I love the band Wombat. Iowa City’s most ferocious young free-improvisational trio brings the noise once again with Tapas de Wombat, an EP-length selection of shorter, more diverse tracks when compared to 2021’s great full-length Befriend the Giant.

Rock Island-based poet/rapper/producer Aubs. (period intentional) has been a stalwart of the Quad Cities hip-hop and DIY scenes for a number of years now, and has built a catalog of strong albums and EPs stretching back to around 2019. His newest drop, Politik’n., is a slim four-track affair that clocks in at fewer than 15 minutes, but the artist packs plenty of deep thought and compelling work into that short running time.

For his “new” album MOKSHA, released in early April via Missouri-based label Powdered Hearts Records, Davenport-based songwriter, producer, and multi-instrumentalist Brock Robinson unearthed a batch of material that he had originally written and produced around 2008. In the album’s liner notes on Bandcamp, Robinson declares, “I intended it to be the last organized production that I ever made. As I sunk into the depths of schizophrenia I made about 10 or 11 songs all of which were intended to be my swan song.”

Epic Games Absorbs Bandcamp.com

What’s the right stance to take here? The answer remains to be seen in the specifics of what Epic Games’ influence does to Bandcamp’s business model, interface, and overall ethos as a company viewed as some kind of benevolent godsend for smaller artists in the music industry without the weight of the entire major label industrial complex behind them.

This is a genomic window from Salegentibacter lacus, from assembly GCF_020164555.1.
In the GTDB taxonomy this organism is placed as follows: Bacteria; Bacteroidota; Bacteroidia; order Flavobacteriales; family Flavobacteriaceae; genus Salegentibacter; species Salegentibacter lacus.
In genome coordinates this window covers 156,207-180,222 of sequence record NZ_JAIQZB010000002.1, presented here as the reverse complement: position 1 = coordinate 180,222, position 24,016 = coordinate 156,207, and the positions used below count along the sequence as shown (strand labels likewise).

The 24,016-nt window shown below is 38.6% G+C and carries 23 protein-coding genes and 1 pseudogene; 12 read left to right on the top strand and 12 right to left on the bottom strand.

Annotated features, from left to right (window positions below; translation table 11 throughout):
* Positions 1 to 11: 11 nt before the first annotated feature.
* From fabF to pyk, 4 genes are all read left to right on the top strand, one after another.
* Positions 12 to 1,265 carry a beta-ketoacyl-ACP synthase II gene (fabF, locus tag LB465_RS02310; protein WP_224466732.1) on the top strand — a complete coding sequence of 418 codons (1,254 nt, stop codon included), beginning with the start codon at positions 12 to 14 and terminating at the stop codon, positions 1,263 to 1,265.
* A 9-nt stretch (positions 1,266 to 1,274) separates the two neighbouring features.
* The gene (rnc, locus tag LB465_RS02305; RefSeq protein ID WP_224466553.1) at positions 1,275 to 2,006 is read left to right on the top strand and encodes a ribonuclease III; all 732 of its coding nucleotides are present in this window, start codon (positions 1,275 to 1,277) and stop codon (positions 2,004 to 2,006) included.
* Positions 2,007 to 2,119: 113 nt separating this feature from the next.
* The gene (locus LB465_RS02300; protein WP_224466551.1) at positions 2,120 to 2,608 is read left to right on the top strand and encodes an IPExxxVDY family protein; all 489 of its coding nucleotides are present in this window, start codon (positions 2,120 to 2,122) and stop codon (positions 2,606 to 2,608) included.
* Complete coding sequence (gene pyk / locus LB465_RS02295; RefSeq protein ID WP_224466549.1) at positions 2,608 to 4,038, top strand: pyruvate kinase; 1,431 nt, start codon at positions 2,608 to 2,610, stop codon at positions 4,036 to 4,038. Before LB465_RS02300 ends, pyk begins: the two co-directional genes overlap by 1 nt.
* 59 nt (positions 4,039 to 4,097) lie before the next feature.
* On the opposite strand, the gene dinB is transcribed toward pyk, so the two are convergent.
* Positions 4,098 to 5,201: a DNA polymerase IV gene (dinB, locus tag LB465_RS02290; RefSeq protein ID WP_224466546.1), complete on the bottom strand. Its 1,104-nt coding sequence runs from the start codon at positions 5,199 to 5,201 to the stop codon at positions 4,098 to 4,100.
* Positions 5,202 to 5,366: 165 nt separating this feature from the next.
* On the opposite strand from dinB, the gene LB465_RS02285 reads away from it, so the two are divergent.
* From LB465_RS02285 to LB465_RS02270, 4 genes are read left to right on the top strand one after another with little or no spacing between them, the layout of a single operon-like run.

The first couple months of the new year have historically been a relative dead zone for new music releases, as the industry resets and gears up for another calendar year with the bigger labels planning major drops typically dotted throughout the spring and summer.

More than a balm, music this past year was a glorious brick to the head, shaping how we see the world and introducing us to new experiences that temper our reality in ways that aren’t always positive, but are always quite welcome. Here are four releases from last year that blew my mind and kept the bricks flying.

If the music of Iowa City-based trio Wombat is any indication, Iowa City must have a thriving free-improvisation scene that I had no idea existed.

Wow, here’s a little bevy of surprises that tumbled into my Quad Cities-themed Bandcamp feed from seemingly out of nowhere. Well, specifically from ye olde Davenport. Keep the sieve open while you’re panning for Bandcamp gold and you’re gonna find some 24-karat nuggets in there before long, no matter where you look.

I've said it before and I'll say it again: The Quad Cities have a psychotic, improbably centralized, and densely packed scene when it comes to death metal.

Dark Family has really stepped up both their songwriting and production games, peeling away some of the lo-fi haze and the more languid song structures to reveal the most direct, tuneful compositions I've heard from them yet, all presented at a level of clarity that marks a turning point in their catalog.